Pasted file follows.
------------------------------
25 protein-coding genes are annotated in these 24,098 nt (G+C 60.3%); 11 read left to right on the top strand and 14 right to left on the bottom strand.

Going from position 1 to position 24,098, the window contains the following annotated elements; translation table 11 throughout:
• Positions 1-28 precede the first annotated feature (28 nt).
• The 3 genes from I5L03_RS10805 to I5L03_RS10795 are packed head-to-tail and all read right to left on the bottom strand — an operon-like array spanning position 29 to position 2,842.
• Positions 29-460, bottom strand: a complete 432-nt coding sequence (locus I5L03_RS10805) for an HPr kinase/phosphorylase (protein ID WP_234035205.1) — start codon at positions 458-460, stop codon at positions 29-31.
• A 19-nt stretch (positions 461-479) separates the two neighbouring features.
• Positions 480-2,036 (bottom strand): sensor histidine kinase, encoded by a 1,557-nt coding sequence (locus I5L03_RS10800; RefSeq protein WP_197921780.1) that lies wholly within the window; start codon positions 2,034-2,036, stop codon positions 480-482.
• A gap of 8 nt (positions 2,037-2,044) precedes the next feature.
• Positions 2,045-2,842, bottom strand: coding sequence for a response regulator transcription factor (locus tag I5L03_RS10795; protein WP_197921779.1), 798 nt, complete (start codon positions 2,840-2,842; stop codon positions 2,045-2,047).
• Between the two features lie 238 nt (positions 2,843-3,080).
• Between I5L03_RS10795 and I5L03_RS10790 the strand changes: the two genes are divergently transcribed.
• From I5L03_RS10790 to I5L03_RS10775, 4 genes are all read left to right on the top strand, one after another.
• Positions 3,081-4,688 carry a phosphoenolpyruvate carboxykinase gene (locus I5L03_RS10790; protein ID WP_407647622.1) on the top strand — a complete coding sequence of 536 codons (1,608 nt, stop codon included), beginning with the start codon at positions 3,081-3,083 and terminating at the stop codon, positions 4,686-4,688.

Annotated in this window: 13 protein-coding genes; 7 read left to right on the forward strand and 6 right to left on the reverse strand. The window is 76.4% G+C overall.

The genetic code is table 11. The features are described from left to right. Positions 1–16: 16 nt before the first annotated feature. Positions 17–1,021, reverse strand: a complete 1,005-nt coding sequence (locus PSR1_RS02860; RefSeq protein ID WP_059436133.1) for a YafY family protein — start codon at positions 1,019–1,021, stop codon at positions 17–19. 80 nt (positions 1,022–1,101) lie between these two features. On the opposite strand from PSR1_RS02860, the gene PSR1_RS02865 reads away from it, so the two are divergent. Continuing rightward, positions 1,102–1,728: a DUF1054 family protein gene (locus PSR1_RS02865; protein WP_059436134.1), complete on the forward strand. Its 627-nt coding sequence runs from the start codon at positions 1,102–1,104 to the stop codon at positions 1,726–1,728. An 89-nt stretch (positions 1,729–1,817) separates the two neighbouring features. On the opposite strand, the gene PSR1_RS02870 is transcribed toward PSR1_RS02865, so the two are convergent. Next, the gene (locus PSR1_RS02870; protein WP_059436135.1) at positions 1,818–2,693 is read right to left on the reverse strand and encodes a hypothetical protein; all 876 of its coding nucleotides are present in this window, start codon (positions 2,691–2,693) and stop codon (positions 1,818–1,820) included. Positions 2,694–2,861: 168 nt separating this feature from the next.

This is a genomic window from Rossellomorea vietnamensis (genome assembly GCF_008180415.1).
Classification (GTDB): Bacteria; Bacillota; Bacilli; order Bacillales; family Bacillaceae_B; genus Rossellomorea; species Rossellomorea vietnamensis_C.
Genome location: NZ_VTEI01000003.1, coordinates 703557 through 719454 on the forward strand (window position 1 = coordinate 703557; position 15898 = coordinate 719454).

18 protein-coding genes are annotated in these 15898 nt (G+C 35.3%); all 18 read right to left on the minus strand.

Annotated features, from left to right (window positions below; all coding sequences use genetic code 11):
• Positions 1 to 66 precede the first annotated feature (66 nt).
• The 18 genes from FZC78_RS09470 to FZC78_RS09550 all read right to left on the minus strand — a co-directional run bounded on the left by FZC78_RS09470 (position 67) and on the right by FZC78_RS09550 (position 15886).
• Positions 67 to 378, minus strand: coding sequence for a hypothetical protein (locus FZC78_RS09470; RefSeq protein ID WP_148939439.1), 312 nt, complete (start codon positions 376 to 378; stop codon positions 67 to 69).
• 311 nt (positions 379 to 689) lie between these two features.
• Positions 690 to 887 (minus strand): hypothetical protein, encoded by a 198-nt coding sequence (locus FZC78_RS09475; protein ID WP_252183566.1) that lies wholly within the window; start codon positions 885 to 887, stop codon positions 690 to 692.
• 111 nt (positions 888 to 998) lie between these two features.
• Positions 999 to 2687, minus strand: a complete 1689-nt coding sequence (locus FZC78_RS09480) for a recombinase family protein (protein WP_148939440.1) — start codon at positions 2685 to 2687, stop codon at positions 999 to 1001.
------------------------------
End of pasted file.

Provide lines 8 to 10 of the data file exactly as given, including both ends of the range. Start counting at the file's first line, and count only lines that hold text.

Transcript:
• A gap of 8 nt (positions 2,037-2,044) precedes the next feature.
• Positions 2,045-2,842, bottom strand: coding sequence for a response regulator transcription factor (locus tag I5L03_RS10795; protein WP_197921779.1), 798 nt, complete (start codon positions 2,840-2,842; stop codon positions 2,045-2,047).
• Between the two features lie 238 nt (positions 2,843-3,080).